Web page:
02 September 2005

Labor Day Weekend 2005

The machinists union at Boeing has voted to go on strike and this strike, unlike most in recent years, will bring the company's manufacturing operations to a halt. Perhaps it is fitting that the decision comes on the eve of labor day weekend.

It is not a happy time for the union movement in the United States. Private sector union membership rates are at their lowest levels since the 1920s, before the National Labor Relations Act was passed and continues to fall. Despite a few high profile strikes, labor actions are actually at near record lows. At Northwest Airlines, flight attendant and pilots unions aren't even honoring mechanic's union picket lines, while scab workers and outside contractors permanently replace the striking mechanics; the mechanic's union at NWA has been all but broken. This is also the year that the AFL-CIO finally broke up, with a group of unions frustrated by the current leadership and led by the Service Employees International Union leaving what had been for decades, a united front that had united almost every union in the United States in solidarity. The real wages of high school educated men have remained stagnant since the 1970s. Essentially all of the economic growth in the past generation has accrued to the college educated elite that runs the country. Health care costs are starting to eat away at even this status quo. Union defined benefit pensions funds are suffering from many of the woes experienced by their corporate sponsored cousins (although they are, at least, not at the whims of a single employer's health). The National Labor Relations Board has dealt a major defeat to the movement in not allowing graduate students to organize unions. The 40 hour week has vanished for much of the workforce, as exemptions have swallowed the general rule, and most families now need two workers, instead of one, to sustain a middle class lifestyle -- the American way of life has far less leisure than it once did.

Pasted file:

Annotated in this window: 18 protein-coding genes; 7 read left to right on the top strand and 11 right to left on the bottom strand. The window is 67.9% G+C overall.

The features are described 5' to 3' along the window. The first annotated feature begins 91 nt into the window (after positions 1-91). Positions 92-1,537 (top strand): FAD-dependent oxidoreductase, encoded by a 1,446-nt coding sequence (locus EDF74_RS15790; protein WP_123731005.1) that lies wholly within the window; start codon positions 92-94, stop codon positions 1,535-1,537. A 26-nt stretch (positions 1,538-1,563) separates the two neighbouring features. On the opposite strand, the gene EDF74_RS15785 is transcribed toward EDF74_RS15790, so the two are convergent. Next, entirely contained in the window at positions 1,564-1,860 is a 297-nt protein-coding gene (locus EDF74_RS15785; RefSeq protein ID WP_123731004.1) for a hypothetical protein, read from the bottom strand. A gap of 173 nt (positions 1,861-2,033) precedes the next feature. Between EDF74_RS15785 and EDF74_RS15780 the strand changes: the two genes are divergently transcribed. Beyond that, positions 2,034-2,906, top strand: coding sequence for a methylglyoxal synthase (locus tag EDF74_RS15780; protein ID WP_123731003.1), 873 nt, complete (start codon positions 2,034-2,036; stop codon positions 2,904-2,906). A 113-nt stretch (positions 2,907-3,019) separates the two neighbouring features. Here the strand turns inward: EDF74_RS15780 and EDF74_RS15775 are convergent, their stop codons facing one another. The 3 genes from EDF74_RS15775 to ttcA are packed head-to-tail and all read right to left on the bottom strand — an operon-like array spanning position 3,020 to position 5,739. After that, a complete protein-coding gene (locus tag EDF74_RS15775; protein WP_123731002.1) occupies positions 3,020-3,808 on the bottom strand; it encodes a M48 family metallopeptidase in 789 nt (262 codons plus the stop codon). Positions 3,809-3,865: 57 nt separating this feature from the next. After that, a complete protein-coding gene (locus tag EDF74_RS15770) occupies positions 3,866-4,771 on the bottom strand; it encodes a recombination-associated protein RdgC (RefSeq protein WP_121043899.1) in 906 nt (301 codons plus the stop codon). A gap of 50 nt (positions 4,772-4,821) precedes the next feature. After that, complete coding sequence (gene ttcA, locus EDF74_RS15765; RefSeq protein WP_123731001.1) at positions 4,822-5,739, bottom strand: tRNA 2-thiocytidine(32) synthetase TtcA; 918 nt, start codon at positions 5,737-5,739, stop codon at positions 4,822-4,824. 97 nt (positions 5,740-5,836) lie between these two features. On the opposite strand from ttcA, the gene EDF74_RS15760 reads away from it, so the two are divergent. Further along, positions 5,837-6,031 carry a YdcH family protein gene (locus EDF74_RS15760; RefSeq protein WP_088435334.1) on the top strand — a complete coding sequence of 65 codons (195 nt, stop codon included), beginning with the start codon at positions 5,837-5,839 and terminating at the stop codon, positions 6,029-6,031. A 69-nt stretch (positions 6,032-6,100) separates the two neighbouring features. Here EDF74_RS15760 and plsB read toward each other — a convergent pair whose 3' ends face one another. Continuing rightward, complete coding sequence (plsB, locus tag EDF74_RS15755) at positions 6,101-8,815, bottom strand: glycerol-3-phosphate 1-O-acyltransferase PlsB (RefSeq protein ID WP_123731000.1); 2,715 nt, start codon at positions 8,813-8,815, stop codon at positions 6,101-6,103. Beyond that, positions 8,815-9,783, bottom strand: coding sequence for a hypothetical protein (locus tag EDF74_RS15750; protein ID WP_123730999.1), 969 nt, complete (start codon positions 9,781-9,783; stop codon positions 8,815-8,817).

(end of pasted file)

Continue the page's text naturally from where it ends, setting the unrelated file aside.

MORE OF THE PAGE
Wal-Mart, one of the biggest companies in the United States, is union free, despite widespread complaints from workers resulting in legal action against it including what may be the largest ever class action gender discrimination suit. Changes in the law that allow the permanent replacement of striking workers have rendered unions impotent. A massive shift of the U.S. economy from a manufacturing based one to a service industry, as technology and off shoring replace manufacturing jobs where unions have traditionally been strong hasn't helped either. Ironically, unions are thriving best in the public sector, where generous employee benefits and merit system protections that provided job security existed even prior to unionization. Of course, part of the growth is also a product of the fact that government is to a great extent a service sector industry itself and by its very nature is ill suited to off shoring its services.